GULLANE, Scotland — The question couldn't have caught Rory McIlroy by surprise because almost every player preceding him in the interview room at the British Open had already been asked for his thoughts on the hot issue of the day.

When the tabloids collide, as they tend to do at major events in Britain, themes emerge. One this week was how 77-year-old Gary Player looked in the ESPN Magazine body issue, and most players agreed that the three-time Open champion looked pretty good.

But this was a little more socially significant than body tone on an aging golfer. This was about equality and golf, and why the people who run it in the British Isles are even more stubborn than the green jackets at Augusta used to be when it comes to clubs like Muirfield and its men-only policy.

McIlroy smiled nervously, looking around the room for what seemed like minutes before finally answering.

"Muirfield is a great golf course," he said.

Little debate there. Scotland is the home of golf, and the links course that sits across the Firth of Forth from the Old Course at St. Andrews is a gem with some pedigree of its own. Old Tom Morris laid it out on an old horse racing track in 1891, and members of the Honourable Company of Edinburgh Golfers have made it their home ever since.

That those members are all men is no accident. It may be that the policy is as out of place today as hickory shafts and gutta percha balls, but it's still as firmly entrenched now as it was 122 years ago.

There's no rationale for it in today's world, and no real way to defend it. When British golf officials try — as the head of the Royal & Ancient did once again Wednesday on the eve of the British Open — they babble on about things like getting out of the marital bed for Saturday golf rounds with the chums as though it was an ancient birthright reserved for the men of the United Kingdom.

"It's just what people kind of do," said R&A chief executive Peter Dawson.

Not that the 156 players teeing it up Thursday in the first round of the Open needed to hear that. They were going to play if they had to swim the Firth of Forth to get here, and none seemed terribly concerned that the club — which allows women to play golf — doesn't allow them to become members.

Equal rights for women golfers? Not sure about that, but did you see that rough on the 18th hole?

"I don't make the policies here," Tiger Woods said. "I'm not a member, so I'm not going to speak for the club."

Dawson did enough of that Wednesday, launching a spirited defense of the ways of private clubs much like Hootie Johnson did a decade ago when the then-chairman declared Augusta National would not bow to pressure to admit women "at the point of a bayonet." The club kept Johnson's promise, not relenting until last year when former Secretary of State Condoleezza Rice was one of two women finally issued green jackets.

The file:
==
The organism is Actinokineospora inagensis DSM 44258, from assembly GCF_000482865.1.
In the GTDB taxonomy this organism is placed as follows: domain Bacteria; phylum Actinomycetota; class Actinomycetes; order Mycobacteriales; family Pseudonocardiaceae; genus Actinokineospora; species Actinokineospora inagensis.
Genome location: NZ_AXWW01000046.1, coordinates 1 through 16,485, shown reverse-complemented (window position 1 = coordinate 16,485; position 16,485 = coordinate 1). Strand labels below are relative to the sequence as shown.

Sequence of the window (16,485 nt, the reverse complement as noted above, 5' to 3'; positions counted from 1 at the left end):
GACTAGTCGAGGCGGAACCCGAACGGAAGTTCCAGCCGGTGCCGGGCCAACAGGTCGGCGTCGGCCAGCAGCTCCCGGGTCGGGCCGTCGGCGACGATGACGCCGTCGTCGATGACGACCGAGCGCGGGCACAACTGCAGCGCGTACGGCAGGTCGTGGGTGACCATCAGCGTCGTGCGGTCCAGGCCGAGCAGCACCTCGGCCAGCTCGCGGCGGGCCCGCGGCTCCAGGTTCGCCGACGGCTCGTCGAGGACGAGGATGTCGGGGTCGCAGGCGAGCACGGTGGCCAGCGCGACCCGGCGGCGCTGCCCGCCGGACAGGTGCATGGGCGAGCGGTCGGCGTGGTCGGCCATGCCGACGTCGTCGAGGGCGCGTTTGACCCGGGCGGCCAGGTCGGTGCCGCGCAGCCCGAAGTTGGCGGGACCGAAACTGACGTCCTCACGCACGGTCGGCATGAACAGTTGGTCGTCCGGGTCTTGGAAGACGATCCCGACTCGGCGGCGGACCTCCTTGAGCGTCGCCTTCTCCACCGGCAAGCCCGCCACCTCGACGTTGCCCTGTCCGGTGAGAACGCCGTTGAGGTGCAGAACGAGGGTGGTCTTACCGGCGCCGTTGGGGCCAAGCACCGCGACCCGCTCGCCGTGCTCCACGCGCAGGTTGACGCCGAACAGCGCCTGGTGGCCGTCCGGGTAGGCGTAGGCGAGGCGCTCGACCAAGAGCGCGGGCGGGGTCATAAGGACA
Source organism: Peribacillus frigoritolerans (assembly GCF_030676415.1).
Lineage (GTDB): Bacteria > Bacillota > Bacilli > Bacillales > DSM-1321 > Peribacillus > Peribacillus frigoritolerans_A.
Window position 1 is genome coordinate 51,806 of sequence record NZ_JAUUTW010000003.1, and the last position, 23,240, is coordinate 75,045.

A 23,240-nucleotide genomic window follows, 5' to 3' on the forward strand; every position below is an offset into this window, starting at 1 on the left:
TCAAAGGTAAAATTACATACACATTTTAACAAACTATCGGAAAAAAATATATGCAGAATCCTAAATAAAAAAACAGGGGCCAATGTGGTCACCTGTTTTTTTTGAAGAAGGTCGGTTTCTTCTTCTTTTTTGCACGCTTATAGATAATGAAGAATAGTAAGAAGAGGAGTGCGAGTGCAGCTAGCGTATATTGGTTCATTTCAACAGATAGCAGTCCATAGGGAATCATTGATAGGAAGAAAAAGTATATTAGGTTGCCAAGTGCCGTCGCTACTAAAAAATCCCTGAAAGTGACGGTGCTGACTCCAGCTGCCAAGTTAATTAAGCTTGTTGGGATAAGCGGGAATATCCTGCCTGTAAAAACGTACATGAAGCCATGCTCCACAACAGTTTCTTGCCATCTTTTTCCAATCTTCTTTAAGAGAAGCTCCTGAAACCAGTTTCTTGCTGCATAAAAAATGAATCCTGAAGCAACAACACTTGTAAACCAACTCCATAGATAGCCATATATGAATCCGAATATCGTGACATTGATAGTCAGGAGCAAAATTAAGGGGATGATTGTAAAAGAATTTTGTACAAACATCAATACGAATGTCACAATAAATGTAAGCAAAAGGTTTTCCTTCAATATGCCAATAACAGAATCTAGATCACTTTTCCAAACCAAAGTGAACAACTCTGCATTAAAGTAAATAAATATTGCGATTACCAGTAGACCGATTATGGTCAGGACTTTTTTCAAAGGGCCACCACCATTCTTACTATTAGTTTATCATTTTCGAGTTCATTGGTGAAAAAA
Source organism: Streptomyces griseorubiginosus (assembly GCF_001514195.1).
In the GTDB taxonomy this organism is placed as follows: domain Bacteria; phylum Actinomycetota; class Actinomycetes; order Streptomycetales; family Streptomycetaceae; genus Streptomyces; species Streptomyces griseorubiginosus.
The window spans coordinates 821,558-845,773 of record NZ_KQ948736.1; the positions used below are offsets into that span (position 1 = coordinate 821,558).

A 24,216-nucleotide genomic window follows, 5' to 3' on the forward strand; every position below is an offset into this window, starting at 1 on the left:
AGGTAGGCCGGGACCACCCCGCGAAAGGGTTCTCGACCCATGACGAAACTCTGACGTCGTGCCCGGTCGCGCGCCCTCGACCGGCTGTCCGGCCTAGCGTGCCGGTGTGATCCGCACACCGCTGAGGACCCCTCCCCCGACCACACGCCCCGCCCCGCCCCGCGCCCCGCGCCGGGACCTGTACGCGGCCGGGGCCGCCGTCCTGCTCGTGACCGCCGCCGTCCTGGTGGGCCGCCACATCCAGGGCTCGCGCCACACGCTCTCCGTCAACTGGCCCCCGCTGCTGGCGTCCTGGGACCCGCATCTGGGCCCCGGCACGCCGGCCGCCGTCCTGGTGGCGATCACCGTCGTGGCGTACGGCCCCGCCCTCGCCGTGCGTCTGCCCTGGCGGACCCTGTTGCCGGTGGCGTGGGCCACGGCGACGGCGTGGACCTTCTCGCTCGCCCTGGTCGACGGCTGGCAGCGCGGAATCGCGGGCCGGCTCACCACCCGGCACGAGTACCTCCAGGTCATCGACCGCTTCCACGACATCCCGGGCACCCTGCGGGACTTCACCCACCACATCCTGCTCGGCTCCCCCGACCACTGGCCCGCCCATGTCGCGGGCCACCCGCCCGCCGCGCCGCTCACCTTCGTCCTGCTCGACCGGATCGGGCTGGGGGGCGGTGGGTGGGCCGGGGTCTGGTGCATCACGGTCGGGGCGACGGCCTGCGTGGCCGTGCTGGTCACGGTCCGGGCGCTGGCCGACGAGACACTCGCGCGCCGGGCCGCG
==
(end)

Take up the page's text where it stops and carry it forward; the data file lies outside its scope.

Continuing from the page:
Muirfield will eventually add women members, too, something Dawson seemed to acknowledge when he said the R&A is finding the issue increasingly difficult to handle. That's fine and will generate some applause, though it's hard to work up too much enthusiasm for the plight of well-off women who aren't permitted to be members like well-off men at certain golf clubs.

Martha Burk found that out when her attempt to force Augusta National to admit women fizzled on the eve of the 2003 Masters. Only a handful of people showed up at a protest that turned into a freak show complete with a drag queen and a self-described Ku Klux Klan imperial wizard. It forced Burk to give up her active campaign for equality in a place almost every male golfer in the world couldn't join, either.

In a perfect world, Muirfield and the two other courses in the nine-course Open rotation that are also male-only would have women members. They're an anachronism and even the millionaire golfers who will chase the claret jug this week will grudgingly admit to that.

"I just think it's something that a lot of guys don't want to get themselves into because it's quite a controversial issue," McIlroy said the second time he was asked about it. "It's something that shouldn't happen these days. It's something that we shouldn't even be talking about. So that's why I guess a lot of people don't want to talk about it."

At least McIlroy gave it a try, something that can't be said for many of his fellow pros. They want nothing to do with anything that might interfere with their golf or ability to make a good living, no matter how pure the cause.

The only lead they want to take is on the scoreboard at the British Open.


Tim Dahlberg is a national sports columnist for The Associated Press. Write to him at or